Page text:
“Back to Peru” from Talking Story
Categories: Excerpt Indigenous Cultures & Anthropology Psychology & Personal Growth
by Marie-Rose Phan-Lê
In this beautiful excerpt from her book, Talking Story, Marie-Rose Phan-Lê takes readers into the rain forest to walk with Don Pablo, a Peruvian shaman. It offers a brief but wonderfully vivid depiction of his environment and the wisdom he passes to students in these changing times.
Tags: Biography & Memoir Herbalism Shamanism Marie-Rose Phan-Lê
Back to Peru
Why was I shouting? When I used to look at photos of the rain forest, it never occurred to me that it would be a noisy place. It took some getting used to how loud it actually was. As we walked through the underbrush, we found ourselves raising our voices in order to hear each other over the cacophony of sounds—the high-pitched whistling of monkeys, the croaking of frogs, the songs of birds, the chirps of insects. It was indicative of how teeming with life the rain forest was. Engulfed by its lushness, it was hard to imagine the fragility of the rain forest’s existence, with its destruction by those needing farmland or firewood to survive, and by those hungry for the riches its natural resources command on the global market.
Walking among the wildlife in the rain forest was bittersweet for Don Pablo, who delighted in its wonders yet was acutely aware of its existence slipping away with each passing day. His hope was that the knowledge and memory of its wisdom and mysteries would be carried forth by the children and that the awareness of its importance would be spread through his art. “The forest is a silent factory that produces oxygen and food for everyone on the planet and needs to be taken care of,” he told the kids. As we moved through the bushes and giant trees, Don Pablo would stop by various plants giving lessons on their healing properties and then sprinkling the teachings with opportunities for play. This was an interactive school at its best, with the children touching, smelling, and tasting some of the plants, and then laughing and screaming as they swung from vines, jumped over rocks, and climbed trees.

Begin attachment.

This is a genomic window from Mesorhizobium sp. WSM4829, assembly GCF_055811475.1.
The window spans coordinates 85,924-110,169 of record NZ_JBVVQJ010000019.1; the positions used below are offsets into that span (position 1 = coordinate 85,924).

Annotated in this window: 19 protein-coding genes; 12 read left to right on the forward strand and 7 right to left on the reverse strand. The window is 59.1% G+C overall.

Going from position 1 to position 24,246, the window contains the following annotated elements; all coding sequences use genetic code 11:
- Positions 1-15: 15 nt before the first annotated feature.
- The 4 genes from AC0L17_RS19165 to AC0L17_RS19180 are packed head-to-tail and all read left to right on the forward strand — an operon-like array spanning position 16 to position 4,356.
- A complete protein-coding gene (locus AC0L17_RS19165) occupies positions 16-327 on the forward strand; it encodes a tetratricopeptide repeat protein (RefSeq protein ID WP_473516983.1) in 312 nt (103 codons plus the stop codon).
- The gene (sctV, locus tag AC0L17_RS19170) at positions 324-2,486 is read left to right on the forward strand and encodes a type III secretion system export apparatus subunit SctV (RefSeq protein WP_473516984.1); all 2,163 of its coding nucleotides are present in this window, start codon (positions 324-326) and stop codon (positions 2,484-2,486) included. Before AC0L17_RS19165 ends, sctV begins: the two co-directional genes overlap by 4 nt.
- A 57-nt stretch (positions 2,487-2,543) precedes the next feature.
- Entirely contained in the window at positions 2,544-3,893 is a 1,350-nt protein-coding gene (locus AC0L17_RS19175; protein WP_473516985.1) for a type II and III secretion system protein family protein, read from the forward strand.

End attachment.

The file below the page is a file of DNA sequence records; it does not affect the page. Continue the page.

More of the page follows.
Strolling through the rain forest with Don Pablo was like combing through the aisles of nature’s drugstore. “This plant is called caña agria or sacha auiro. This is a medicinal plant and is really good for treating bronchitis,” Don Pablo said, reaching for an elongated leaf of a bushy plant. We approached a tree that was about eighty feet tall and as he pointed our gaze up the length of its trunk, Don Pablo added, “The bark of this tree is good for treating arthritis and internal bleeding.” Further along our walk, Wellington demonstrated how to dig up roots of the plant that helped to cure his malaria and said he’d teach us how to make a tea decoction to take with us should we need it during our time in the rain forest. Mateo showed Don Pablo his puffy elbow, which had been inflamed for weeks, perhaps due to a hazard of his occupation: having to hold a boom mic pole over his head for hours a day. Don Pablo walked up to a young tree, cut into the bark, and collected the milky sap. He gently rubbed the sticky stuff into Mateo’s elbow and explained that it was a powerful anti-inflammatory. Most people are not aware that many of the medicines used in operating rooms today are derived from plants that have been traditionally used by indigenous peoples of the Amazon for centuries.
Like most shamans, Don Pablo will tell you that he learned about plant medicine from his teachers and from the spirits of the rain forest, who tell the shamans which plants to use for what ailments and give instructions on the proper administration of the medicine. Many ethnobotanists admit that they are baffled and amazed by the chemical complexity and accuracy of the shamans’ medicines and their efficacy in treating various illnesses.
“The planet is full of spirits in the plants, in the river, into the earth,” Don Pablo said passionately, waving his hands in the air and then pointing his fingers downward. He added that although we may not be able to see them with the naked eye, they are all around us. When I asked if he could see the spirits, Don Pablo replied, “Yes, sometimes I can see them when I’m concentrating, because I am like a priest. When I was a shaman, I was in close contact with them.”
At the last village we visited, the children treated us to a dance performance. They danced holding hands, moving around in a circle, and passing through a hula hoop–like ring. I was told this was a dance celebrating the circle of life. As I watched them smiling and moving gracefully, never breaking their connection to one another, I thought of Don Pablo’s words: “Children are like plants. In order to grow, they must be cared for, and like the plants and the forest, they are our future.”
After we returned to Uska Ayar a few days later, Don Pablo and his former students were teaching a group of children to paint what they experienced in the rain forest. The children learned to paint trees, rivers, skies, and animals. Don Pablo closed the class with, “Artistry is found in one’s heart and mind. Painters that have both—skill and imagination—are true artists.” Watching Don Pablo leading the children in the classroom and in the rain forest, I understood that he was not only bridging the material and spiritual worlds, but also bridging the old world of shamanism and the modern world that was creeping in. He was a man whose culture was in transition and who’d made a conscious choice to help the next generation move with that change, rather than deny or resist it.
Excerpted from Talking Story: One Woman’s Quest to Preserve Ancient Spiritual and Healing Traditions by Marie-Rose Phan-Lê. © 2014, North Atlantic Books.